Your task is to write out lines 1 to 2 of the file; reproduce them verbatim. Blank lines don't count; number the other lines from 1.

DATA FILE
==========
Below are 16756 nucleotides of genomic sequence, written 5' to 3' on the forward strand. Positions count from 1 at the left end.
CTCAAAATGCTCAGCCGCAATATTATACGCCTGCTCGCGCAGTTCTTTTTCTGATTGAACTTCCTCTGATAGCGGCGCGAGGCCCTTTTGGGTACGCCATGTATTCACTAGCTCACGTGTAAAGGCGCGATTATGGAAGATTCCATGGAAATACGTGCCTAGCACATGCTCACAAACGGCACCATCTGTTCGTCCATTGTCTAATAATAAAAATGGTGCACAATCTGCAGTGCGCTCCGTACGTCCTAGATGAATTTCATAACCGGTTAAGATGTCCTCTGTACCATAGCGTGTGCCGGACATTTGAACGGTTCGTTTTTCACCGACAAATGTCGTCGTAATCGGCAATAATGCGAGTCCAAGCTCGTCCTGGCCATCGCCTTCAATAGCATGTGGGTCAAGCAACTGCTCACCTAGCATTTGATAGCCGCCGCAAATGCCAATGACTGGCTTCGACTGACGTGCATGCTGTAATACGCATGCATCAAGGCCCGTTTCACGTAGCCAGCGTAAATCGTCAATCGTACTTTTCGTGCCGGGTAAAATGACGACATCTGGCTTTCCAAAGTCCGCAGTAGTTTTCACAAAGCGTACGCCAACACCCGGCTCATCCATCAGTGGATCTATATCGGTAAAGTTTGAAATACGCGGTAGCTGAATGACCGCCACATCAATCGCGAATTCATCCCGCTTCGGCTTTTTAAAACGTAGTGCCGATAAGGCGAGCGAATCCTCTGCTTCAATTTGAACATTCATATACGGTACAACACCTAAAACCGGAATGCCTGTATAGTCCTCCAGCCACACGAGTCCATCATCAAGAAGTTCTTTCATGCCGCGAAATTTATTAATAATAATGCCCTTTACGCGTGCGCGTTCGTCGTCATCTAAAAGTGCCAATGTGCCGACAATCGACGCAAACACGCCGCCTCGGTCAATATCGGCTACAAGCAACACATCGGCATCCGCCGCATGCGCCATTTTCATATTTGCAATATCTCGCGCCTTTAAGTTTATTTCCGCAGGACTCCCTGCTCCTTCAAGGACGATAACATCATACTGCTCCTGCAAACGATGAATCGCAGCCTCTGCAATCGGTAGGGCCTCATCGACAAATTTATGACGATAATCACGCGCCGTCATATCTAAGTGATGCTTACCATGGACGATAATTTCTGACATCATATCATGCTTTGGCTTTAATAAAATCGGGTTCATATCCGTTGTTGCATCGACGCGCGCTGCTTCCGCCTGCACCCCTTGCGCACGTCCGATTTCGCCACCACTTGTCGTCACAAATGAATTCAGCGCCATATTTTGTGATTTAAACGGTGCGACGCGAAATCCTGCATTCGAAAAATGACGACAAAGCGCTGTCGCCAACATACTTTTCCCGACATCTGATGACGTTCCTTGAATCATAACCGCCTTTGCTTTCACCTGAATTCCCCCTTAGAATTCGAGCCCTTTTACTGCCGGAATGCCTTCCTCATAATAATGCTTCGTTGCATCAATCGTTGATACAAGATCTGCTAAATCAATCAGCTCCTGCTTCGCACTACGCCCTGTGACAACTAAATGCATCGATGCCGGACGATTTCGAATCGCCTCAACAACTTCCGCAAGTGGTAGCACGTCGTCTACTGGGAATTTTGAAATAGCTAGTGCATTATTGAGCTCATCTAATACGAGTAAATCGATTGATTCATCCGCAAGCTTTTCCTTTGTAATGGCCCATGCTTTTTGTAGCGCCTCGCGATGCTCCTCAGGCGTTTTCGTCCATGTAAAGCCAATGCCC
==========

Below are 16756 nucleotides of genomic sequence, written 5' to 3' on the forward strand. Positions count from 1 at the left end.
CTCAAAATGCTCAGCCGCAATATTATACGCCTGCTCGCGCAGTTCTTTTTCTGATTGAACTTCCTCTGATAGCGGCGCGAGGCCCTTTTGGGTACGCCATGTATTCACTAGCTCACGTGTAAAGGCGCGATTATGGAAGATTCCATGGAAATACGTGCCTAGCACATGCTCACAAACGGCACCATCTGTTCGTCCATTGTCTAATAATAAAAATGGTGCACAATCTGCAGTGCGCTCCGTACGTCCTAGATGAATTTCATAACCGGTTAAGATGTCCTCTGTACCATAGCGTGTGCCGGACATTTGAACGGTTCGTTTTTCACCGACAAATGTCGTCGTAATCGGCAATAATGCGAGTCCAAGCTCGTCCTGGCCATCGCCTTCAATAGCATGTGGGTCAAGCAACTGCTCACCTAGCATTTGATAGCCGCCGCAAATGCCAATGACTGGCTTCGACTGACGTGCATGCTGTAATACGCATGCATCAAGGCCCGTTTCACGTAGCCAGCGTAAATCGTCAATCGTACTTTTCGTGCCGGGTAAAATGACGACATCTGGCTTTCCAAAGTCCGCAGTAGTTTTCACAAAGCGTACGCCAACACCCGGCTCATCCATCAGTGGATCTATATCGGTAAAGTTTGAAATACGCGGTAGCTGAATGACCGCCACATCAATCGCGAATTCATCCCGCTTCGGCTTTTTAAAACGTAGTGCCGATAAGGCGAGCGAATCCTCTGCTTCAATTTGAACATTCATATACGGTACAACACCTAAAACCGGAATGCCTGTATAGTCCTCCAGCCACACGAGTCCATCATCAAGAAGTTCTTTCATGCCGCGAAATTTATTAATAATAATGCCCTTTACGCGTGCGCGTTCGTCGTCATCTAAAAGTGCCAATGTGCCGACAATCGACGCAAACACGCCGCCTCGGTCAATATCGGCTACAAGCAACACATCGGCATCCGCCGCATGCGCCATTTTCATATTTGCAATATCTCGCGCCTTTAAGTTTATTTCCGCAGGACTCCCTGCTCCTTCAAGGACGATAACATCATACTGCTCCTGCAAACGATGAATCGCAGCCTCTGCAATCGGTAGGGCCTCATCGACAAATTTATGACGATAATCACGCGCCGTCATATCTAAGTGATGCTTACCATGGACGATAATTTCTGACATCATATCATGCTTTGGCTTTAATAAAATCGGGTTCATATCCGTTGTTGCATCGACGCGCGCTGCTTCCGCCTGCACCCCTTGCGCACGTCCGATTTCGCCACCACTTGTCGTCACAAATGAATTCAGCGCCATATTTTGTGATTTAAACGGTGCGACGCGAAATCCTGCATTCGAAAAATGACGACAAAGCGCTGTCGCCAACATACTTTTCCCGACATCTGATGACGTTCCTTGAATCATAACCGCCTTTGCTTTCACCTGAATTCCCCCTTAGAATTCGAGCCCTTTTACTGCCGGAATGCCTTCCTCATAATAATGCTTCGTTGCATCAATCGTTGATACAAGATCTGCTAAATCAATCAGCTCCTGCTTCGCACTACGCCCTGTGACAACTAAATGCATCGATGCCGGACGATTTCGAATCGCCTCAACAACTTCCGCAAGTGGTAGCACGTCGTCTACTGGGAATTTTGAAATAGCTAGTGCATTATTGAGCTCATCTAATACGAGTAAATCGATTGATTCATCCGCAAGCTTTTCCTTTGTAATGGCCCATGCTTTTTGTAGCGCCTCGCGATGCTCCTCAGGCGTTTTCGTCCATGTAAAGCCAATGCCC